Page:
The time Shelley invests in her portfolio has paid off. Her most profitable stock picks have been ones she thoroughly researched. Take Healtheon/WebMD Corp. (Hlth), for example. When Shelley first heard about Healtheon, a company that creates Internet-based software for the health-care industry, she was intrigued by the company's innovative business concept. Further, Healtheon's management also caught her eye; it was founded by Jim Clark, the former chairman of both Silicon Graphics and Internet superstar Netscape Communications. Shelley followed Healtheon's development carefully and bought in at around $15, shortly after the initial public offering (Ipo) in 1999. The stock surged up to $127 in three and a half months. When the trend turned down, Shelley sold at $110, making a tidy profit.
Shelley feels good about her returns, because she truly earned them. She did her own research and made her own decisions. Although she uses a full-service broker, Shelley has "never, ever relied on his advice." She sometimes asks her broker for information about a company, but when it comes down to buy and sell decisions, she insists: "You have to do your own homework. You don't have to do it daily -- even though I pay attention daily -- but you have to take the initiative. It's your money."
TALLYING THE SCORE
Shelley views her "play account" as a lot of fun and a good learning tool. Better yet, she explains, it provides extra money that she can spend however she sees fit. When the coffers began to bulge recently, she decided it was time to act. "I wanted new couches and I wanted some credit cards paid off and it was around my birthday. I thought, OYou know what? It's time.'" She sold every stock in her account except for a few shares of Cisco, and this time she didn't reinvest. At least, not in more stock. Instead, she decided to rid herself of consumer debt -- an investment in itself -- and reward herself with leather furniture. Did she end up buying the Harley motorcycle? No, but it's still in the works. Besides, Bill recently opened a brokerage account of his own; perhaps the Harley would be a good goal for him!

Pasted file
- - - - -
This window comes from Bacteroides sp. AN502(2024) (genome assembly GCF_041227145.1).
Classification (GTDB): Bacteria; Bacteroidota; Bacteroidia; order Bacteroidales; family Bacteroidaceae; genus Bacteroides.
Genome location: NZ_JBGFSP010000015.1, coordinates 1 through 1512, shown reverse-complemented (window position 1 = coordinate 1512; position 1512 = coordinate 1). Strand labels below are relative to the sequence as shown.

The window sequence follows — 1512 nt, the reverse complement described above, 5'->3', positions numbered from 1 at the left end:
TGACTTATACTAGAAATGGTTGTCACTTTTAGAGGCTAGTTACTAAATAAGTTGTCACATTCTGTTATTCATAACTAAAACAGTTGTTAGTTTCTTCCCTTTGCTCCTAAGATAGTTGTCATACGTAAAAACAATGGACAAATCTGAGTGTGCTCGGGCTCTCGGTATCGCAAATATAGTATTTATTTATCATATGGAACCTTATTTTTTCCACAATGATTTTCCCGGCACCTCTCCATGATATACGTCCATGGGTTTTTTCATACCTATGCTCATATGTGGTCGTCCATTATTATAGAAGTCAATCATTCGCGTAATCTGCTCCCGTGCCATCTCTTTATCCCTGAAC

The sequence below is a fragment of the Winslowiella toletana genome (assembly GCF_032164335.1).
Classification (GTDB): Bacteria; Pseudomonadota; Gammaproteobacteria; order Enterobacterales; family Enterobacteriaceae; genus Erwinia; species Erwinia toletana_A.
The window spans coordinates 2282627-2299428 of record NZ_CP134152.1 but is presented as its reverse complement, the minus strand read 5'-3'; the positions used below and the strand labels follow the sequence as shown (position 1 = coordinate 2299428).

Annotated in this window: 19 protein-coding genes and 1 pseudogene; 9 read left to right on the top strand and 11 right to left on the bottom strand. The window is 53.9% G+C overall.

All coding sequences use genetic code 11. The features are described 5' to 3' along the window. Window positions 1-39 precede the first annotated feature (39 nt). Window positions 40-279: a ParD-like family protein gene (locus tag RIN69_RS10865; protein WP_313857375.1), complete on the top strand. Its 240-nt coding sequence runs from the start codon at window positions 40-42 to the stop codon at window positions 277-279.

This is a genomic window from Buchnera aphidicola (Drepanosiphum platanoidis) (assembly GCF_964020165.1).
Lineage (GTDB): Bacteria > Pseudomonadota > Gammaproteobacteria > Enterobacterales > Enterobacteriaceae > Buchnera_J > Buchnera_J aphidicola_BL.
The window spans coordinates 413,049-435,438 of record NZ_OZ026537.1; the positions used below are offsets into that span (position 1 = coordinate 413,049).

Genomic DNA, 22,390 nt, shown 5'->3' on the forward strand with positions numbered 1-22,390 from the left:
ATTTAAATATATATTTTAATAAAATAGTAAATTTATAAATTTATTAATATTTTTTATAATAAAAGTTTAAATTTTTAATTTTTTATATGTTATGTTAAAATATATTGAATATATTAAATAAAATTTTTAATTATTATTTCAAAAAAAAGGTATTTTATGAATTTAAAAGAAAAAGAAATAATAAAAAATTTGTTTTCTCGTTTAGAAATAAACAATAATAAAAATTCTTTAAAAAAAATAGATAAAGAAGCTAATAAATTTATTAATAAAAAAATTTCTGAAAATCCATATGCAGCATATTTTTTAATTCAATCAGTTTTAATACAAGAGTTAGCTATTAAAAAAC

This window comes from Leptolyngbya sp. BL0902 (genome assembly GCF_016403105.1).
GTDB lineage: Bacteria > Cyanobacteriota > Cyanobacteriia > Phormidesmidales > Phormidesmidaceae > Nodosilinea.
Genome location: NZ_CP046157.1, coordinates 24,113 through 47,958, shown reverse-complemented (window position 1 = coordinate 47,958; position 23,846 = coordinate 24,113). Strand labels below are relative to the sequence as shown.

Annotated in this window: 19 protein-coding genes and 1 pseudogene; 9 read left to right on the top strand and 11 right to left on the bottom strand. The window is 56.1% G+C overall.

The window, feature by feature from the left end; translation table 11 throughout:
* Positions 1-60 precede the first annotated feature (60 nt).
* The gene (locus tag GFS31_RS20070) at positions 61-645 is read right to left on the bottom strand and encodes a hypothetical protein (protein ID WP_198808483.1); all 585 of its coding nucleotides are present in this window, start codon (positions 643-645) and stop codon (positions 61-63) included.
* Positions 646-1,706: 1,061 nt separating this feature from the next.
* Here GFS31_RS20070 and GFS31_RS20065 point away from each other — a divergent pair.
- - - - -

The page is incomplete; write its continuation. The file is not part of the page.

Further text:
FOR THE LONG HAUL
Of late, Shelley has been focusing her attention on self-directing her 401(k), an option that only recently became available to her, although she contributed to the plan even before self-direction was offered. If your employer provides 401(k) benefits, she recommends, "Invest as much money as you can into any 401(k) plan offered to you. Starting out as soon as you can makes a huge difference."
"I have a long way to go," Shelley observes. "I'm only 40. That sounds old to a lot of people, but when you look at it, you're going to have to work until you're 65 or 67. Of course, you're hoping that you can do something so you don't have to." She, for one, is doing more than hoping. She's enjoying the tangible, short-term rewards of active investing, but she's banking on the long-term rewards that only come through careful planning and diligent investing.